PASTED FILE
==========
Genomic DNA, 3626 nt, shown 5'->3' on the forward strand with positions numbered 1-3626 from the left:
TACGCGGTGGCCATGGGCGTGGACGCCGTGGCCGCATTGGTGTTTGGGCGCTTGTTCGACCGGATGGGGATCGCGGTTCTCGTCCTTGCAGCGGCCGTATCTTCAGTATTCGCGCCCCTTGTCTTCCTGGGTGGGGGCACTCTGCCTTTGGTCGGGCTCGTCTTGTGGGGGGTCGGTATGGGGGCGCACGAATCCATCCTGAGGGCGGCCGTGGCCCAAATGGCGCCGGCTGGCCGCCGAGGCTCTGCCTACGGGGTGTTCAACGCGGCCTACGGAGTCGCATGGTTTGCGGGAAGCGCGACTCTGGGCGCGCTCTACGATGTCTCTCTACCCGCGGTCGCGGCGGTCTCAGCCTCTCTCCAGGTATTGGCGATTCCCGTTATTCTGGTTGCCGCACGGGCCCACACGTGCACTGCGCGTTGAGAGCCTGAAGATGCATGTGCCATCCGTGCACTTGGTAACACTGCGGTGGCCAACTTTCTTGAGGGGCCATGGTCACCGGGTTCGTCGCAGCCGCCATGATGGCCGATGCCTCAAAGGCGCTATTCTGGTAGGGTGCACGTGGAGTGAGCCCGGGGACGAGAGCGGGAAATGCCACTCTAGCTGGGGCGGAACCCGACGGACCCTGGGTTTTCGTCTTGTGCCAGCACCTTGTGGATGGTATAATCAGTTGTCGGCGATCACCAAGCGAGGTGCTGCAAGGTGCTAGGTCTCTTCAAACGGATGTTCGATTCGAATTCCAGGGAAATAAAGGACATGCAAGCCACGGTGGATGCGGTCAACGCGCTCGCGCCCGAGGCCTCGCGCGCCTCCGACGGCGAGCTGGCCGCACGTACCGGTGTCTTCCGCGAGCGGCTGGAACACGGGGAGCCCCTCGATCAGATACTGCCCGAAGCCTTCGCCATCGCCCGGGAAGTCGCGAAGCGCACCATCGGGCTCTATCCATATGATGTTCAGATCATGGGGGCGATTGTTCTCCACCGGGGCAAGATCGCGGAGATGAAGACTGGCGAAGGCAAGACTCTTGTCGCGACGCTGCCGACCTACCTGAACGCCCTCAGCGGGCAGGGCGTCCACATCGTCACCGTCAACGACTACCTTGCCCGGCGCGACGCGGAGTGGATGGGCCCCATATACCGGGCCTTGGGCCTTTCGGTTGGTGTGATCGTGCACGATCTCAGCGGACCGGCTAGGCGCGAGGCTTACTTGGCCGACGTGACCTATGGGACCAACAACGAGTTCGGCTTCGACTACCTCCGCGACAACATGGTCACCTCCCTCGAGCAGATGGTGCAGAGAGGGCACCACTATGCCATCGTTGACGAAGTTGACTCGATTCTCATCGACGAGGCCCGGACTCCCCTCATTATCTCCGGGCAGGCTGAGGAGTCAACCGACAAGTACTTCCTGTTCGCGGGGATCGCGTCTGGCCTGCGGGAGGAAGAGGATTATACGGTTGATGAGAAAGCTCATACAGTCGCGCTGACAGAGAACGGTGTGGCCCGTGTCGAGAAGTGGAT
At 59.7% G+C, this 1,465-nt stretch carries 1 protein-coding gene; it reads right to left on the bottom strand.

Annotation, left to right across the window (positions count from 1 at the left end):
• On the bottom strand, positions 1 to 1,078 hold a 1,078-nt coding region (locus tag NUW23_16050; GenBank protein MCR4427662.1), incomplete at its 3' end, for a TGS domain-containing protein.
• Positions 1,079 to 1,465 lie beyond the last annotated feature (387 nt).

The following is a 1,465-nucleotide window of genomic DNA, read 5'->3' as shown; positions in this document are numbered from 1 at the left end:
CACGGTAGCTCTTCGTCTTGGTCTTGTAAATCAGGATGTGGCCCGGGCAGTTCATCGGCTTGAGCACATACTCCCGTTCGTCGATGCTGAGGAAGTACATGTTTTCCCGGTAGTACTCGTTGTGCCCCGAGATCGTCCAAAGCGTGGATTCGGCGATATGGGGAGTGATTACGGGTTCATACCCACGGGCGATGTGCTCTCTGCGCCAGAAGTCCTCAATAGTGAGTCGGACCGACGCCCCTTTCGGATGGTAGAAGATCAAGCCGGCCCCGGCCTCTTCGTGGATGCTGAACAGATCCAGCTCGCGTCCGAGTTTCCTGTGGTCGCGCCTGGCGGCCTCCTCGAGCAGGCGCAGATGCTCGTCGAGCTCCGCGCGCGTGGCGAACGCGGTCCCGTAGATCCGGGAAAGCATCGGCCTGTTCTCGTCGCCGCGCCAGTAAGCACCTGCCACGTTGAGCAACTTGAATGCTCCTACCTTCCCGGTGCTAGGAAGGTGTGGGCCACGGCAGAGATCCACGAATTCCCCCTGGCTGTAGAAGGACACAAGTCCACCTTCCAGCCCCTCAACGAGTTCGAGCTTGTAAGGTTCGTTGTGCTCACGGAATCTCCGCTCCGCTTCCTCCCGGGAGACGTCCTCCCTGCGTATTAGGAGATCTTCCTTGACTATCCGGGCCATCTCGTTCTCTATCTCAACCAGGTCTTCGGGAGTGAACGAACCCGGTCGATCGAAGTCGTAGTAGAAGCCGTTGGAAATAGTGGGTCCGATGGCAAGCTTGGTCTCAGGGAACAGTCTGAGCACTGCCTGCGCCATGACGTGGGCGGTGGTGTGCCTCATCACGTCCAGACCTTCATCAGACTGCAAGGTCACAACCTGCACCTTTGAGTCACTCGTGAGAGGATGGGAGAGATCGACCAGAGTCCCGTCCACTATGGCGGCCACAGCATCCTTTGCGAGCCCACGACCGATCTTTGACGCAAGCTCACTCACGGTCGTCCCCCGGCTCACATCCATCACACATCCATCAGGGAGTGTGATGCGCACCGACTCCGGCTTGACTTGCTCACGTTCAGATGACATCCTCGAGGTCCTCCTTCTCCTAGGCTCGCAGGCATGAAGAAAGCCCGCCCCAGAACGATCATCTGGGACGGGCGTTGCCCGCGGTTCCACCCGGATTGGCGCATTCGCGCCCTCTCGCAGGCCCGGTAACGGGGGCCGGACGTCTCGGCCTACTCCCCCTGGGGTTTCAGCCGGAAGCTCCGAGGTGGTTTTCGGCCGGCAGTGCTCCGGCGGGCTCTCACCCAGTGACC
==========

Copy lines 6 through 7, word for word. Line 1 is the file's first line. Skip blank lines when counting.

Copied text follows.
• Positions 1,079 to 1,465 lie beyond the last annotated feature (387 nt).

The following is a 1,465-nucleotide window of genomic DNA, read 5'->3' as shown; positions in this document are numbered from 1 at the left end: